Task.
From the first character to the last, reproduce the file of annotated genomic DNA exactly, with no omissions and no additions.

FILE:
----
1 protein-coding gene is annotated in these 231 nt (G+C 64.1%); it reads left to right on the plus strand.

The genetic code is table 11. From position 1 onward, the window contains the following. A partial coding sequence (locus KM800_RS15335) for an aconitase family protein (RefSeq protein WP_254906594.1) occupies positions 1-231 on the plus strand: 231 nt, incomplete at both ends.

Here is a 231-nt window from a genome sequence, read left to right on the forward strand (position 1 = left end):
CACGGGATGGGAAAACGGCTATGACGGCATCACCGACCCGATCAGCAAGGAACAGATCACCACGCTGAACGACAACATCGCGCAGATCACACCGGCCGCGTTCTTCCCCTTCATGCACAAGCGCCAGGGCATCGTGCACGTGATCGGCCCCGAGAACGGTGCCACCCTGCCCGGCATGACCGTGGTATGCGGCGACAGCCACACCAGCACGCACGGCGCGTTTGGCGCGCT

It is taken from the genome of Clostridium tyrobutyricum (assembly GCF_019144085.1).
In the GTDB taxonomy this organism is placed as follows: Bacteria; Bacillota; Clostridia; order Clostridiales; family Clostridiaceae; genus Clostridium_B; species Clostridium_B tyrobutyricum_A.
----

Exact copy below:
1 protein-coding gene is annotated in these 231 nt (G+C 64.1%); it reads left to right on the plus strand.

The genetic code is table 11. From position 1 onward, the window contains the following. A partial coding sequence (locus KM800_RS15335) for an aconitase family protein (RefSeq protein WP_254906594.1) occupies positions 1-231 on the plus strand: 231 nt, incomplete at both ends.

Here is a 231-nt window from a genome sequence, read left to right on the forward strand (position 1 = left end):
CACGGGATGGGAAAACGGCTATGACGGCATCACCGACCCGATCAGCAAGGAACAGATCACCACGCTGAACGACAACATCGCGCAGATCACACCGGCCGCGTTCTTCCCCTTCATGCACAAGCGCCAGGGCATCGTGCACGTGATCGGCCCCGAGAACGGTGCCACCCTGCCCGGCATGACCGTGGTATGCGGCGACAGCCACACCAGCACGCACGGCGCGTTTGGCGCGCT

It is taken from the genome of Clostridium tyrobutyricum (assembly GCF_019144085.1).
In the GTDB taxonomy this organism is placed as follows: Bacteria; Bacillota; Clostridia; order Clostridiales; family Clostridiaceae; genus Clostridium_B; species Clostridium_B tyrobutyricum_A.